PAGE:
|Hrithik Roshan, Barbara Mori, Kabir Bedi, Kangna Ranaut|
This assortment is baffling mostly, swinging you up and down like a yo-yo. Because when, in the middle of a situation where our protagonists risk losing their lives, we suddenly hear the background score turn flirty and the camera shows us a random character’s comical expression.
Or the time when the central characters hijack a car at gunpoint, only to have the owner charmingly turn interpreter between them. Not to be mistaken for dark comedy, this kind of insinuated humour is only trying to be cute; admittedly you tend to ignore these intrusions into the real story.
So we meet Jai (Hrithik), a refreshing change from the regular Hindi film hero. He’s a weak man, falling to the extent of courting a girl Gina (Kangana) he doesn’t like, just because he happened to see the car she travels in. Immediately falling in lust with her money, he behaves like the perfect lover, even charming her casino-owning, influential family.
Before this, we see him making a living as a dance teacher in Las Vegas with a side business of marrying illegal immigrants. What follows his fake interest in Gina is an introduction to new cars and the high-life. When he meets Gina’s brother Tony (a comic-book like villain, growling and abusive), he’s in for a shock.
A Mexican woman Linda (Barbara) he had earlier 'married' and had felt a spark for, turns out to be Tony’s fiancé. Their stories are the same - born into poverty and in the relationship for the money. Both similar people, they’re instantly drawn to each other. Of course, their language barrier – she manages only broken English – is the least of their problems.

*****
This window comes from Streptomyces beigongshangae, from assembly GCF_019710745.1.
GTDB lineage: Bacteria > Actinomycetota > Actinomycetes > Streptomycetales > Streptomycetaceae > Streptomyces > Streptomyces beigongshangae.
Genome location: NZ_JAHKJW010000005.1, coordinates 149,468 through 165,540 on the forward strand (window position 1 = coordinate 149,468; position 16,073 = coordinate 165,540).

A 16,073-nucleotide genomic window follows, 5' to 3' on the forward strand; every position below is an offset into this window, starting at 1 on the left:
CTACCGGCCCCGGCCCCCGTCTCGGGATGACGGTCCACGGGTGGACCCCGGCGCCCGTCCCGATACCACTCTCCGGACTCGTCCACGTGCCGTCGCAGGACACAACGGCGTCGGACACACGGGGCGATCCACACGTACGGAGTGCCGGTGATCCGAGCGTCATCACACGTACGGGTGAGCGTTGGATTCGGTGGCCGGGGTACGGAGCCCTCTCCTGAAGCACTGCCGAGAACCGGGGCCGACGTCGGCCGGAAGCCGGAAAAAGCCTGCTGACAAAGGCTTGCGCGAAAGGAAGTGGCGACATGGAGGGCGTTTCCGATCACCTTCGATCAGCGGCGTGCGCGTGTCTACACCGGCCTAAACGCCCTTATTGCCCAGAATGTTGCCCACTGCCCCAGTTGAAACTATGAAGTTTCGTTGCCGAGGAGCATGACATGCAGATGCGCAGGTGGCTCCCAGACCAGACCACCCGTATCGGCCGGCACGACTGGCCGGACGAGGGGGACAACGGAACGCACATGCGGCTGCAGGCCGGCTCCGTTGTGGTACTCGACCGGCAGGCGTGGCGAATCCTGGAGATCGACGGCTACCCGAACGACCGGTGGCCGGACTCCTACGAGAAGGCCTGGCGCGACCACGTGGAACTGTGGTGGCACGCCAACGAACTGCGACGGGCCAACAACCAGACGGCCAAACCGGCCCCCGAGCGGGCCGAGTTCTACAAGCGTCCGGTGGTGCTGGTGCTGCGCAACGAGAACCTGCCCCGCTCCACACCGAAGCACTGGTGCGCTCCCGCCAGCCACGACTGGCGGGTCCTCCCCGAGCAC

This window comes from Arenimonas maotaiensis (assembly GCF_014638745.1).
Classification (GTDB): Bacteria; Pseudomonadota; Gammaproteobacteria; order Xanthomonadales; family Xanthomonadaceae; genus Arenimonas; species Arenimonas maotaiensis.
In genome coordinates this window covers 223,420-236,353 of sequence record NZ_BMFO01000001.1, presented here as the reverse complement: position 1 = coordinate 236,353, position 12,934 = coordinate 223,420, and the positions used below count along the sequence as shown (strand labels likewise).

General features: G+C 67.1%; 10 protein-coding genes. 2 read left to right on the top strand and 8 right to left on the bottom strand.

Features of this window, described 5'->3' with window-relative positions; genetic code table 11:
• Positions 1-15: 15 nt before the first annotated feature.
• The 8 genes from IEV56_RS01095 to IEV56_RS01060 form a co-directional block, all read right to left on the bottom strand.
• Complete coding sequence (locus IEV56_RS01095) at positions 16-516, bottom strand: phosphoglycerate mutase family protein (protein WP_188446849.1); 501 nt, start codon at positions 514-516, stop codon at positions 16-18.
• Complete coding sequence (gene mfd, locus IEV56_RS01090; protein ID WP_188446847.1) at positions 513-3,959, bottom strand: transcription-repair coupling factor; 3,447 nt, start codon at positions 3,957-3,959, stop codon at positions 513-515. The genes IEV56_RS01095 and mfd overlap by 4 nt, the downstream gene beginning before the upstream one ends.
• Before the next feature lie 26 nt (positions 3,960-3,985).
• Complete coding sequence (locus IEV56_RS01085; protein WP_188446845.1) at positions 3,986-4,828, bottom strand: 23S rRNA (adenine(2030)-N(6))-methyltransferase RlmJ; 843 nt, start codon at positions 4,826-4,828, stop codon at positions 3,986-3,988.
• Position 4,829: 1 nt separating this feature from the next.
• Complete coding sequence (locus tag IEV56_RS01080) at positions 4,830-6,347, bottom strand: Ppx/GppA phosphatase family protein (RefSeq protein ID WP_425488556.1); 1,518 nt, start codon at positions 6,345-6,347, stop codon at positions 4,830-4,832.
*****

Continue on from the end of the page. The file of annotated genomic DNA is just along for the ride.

The dilemmas are many: to choose money or love? To stay safe or risk their lives by daring to upset the mega-powerful family?
For all the hype about the explicit scenes, the movie’s tame by today’s standards. And quite dignified, too (no excessive body shots when the heroine’s wearing a bikini).
There are some more filmi elements that'll put you off: a dance number insinuated to remind you how well Roshan Jr. moves, his character jumping on trains when he’s injured, and the usual best friend track that materialises to take the story forward.
Hrithik Roshan is impressive and evocative. His is a character we dislike at the outset, but begin to warm up to as the film progresses. Roshan plays this up-and-down track with aplomb.
Barbara Mori is immediately impressive, handling the intensity of her character’s range masterfully, and adding her natural effervescence ever so often. Their cracking chemistry is the highlight of the film, exploited every inch by co-writer-director Anurag Basu.
After Gangster and Life in a Metro, Basu shows a change in storytelling style; this time he chooses the non-linear narrative hopping between the past and present, and keeping the pace laid-back.
The songs with mostly melodious numbers, reflects this too. In keeping with the film’s dual-personality, the love story is marked with chases (including an air-balloon scene), a thumping background score, and great action. The topography ranging from the vast Mexican desert, to crystal waters, to the blingy Vegas streets is a treat.
Kites’s essential flaw is the story unfolding at a pace that’s too relaxed. One is certain this would have been a far better film with snappier editing. But then how many films do you see where you can remember the characters long after the film is done?
Linda and Jai’s love story unfolds predictably, but there’s a rebellious innocence to it that draws you.
Indeed, the film is at its most fun when we’re soaking in the playful chemistry between the two central characters.
Worth the ride.
Verdict: 3 stars